These are not some band of Merry Men; out in the streets, they lie; they cheat; they steal, rob, rape, pimp, murder, etc — sometimes from opportunity, more often from necessity. The Nobel laureate, V. S. Naipaul, repeatedly cautions against falling for the myth of the gracious poor and deprived; that, more often than not, it is "a society without standards, without noble aspirations, nourished by greed and cruelty." In short, the idea is a re-manifestation of the noble savage, in the age of globalization.

       The sentimentality over the sordid conditions in which the poor toil under are matched only by the gushing of how different their lifestyles and cultures are — the politically correct child for "quaint" being "unique." This fascination with the exotic is tempered by a detachment no different from observing wildebeest lumber from vanishing waterhole to vanishing waterhole in a drought, all from the comfort of an air-conditioned Range Rover on safari — or a living room sofa with Discovery channel. Poverty existed in these countries before your arrival. Poverty will continue to exist long after you leave. Neither the pathos of their situation nor the nobility of their struggle increases just because they have the dubious fortune to pass under your gaze.

       At the end of the day, what is being practised in these vapid dribblings amount to nothing more than an infatuated encounter with the Other — exoticism — and indulgence with pastoralism, leading to a sanctimonious charity of the worst kind: self-serving, narcissistic compassion:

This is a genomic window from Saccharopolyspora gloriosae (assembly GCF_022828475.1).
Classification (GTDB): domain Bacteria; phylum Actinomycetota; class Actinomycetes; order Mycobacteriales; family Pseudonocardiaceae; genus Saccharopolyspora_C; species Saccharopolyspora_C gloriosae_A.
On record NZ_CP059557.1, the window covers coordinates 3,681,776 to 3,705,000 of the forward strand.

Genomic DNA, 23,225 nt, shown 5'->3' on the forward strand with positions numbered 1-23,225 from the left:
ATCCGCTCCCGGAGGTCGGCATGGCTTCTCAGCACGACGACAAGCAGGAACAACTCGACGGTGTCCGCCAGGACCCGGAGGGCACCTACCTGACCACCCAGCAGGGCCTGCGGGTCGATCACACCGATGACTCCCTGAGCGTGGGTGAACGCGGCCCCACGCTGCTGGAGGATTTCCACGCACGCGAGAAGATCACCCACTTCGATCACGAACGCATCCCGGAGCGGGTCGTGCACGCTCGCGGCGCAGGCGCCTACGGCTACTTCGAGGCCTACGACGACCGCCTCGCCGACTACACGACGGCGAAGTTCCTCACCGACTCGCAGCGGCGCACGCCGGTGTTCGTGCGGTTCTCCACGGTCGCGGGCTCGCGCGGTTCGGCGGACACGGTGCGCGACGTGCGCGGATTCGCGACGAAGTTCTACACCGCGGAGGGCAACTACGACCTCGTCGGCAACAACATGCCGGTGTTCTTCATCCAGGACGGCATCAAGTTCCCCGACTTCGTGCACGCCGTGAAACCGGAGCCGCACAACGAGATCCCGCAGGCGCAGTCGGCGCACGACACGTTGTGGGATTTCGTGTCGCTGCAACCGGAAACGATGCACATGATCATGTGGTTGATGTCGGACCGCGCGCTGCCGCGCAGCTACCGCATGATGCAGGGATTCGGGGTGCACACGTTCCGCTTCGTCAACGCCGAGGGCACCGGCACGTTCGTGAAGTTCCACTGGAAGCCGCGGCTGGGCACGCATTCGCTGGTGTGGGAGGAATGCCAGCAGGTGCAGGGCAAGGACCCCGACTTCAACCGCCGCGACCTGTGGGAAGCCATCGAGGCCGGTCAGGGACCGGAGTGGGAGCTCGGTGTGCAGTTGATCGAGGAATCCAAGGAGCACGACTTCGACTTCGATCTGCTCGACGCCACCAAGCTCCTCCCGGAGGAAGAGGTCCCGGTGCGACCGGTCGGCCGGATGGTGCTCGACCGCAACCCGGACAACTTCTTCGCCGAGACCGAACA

"Oh, look what I saw on my travels! Poor wretched people living in slums and eating from the streets! My heart bleeds for them! Their plight have really changed me! I will be sure to tell my latte-sipping crowd of the sea change in my world view. Meanwhile check out my 10-mega-pixel pictures of these poor SOBs on my Flickr account!"

The subtext here being that the existence of the wretched bears no other significance apart from serving as an abject lesson on being grateful for one's more fortunate position. I.e. "Look at them poor devils! Boy, am I glad I'm not them."

       These people may be poor, they may be struggling, but their struggles are for survival. There is dignity in that. There is, however, none in exploiting a spectacle of toil and suffering as a prop for narcissistic epiphany and self-righteous indignation; the currency may have changed, but it is robbery all the same.

       The next time you pretend to be some reincarnation of Che Guevara, spare the rest of us from your masturbatory fantasies.


Anonymous samantha said...

oh, vicious! vicious! the 1st rant of the year! good old excoriating n mercilessly critical ben! glad to know you haven't lost your touch :) we really miss you on sunday nights here! when are you coming back?

January 07, 2007 6:15 PM  
Blogger -ben said...

OMG! Sam, sam, sam! Yes, I miss all of you too! How are the darlings? Send them my love!

when are you coming back?

Not for a while, but I'll be back :-)

Email me! Tell me all about what you've been doing!

January 07, 2007 10:40 PM  
Anonymous Anonymous said...

Ehh. Nice try.

May 11, 2007 11:04 AM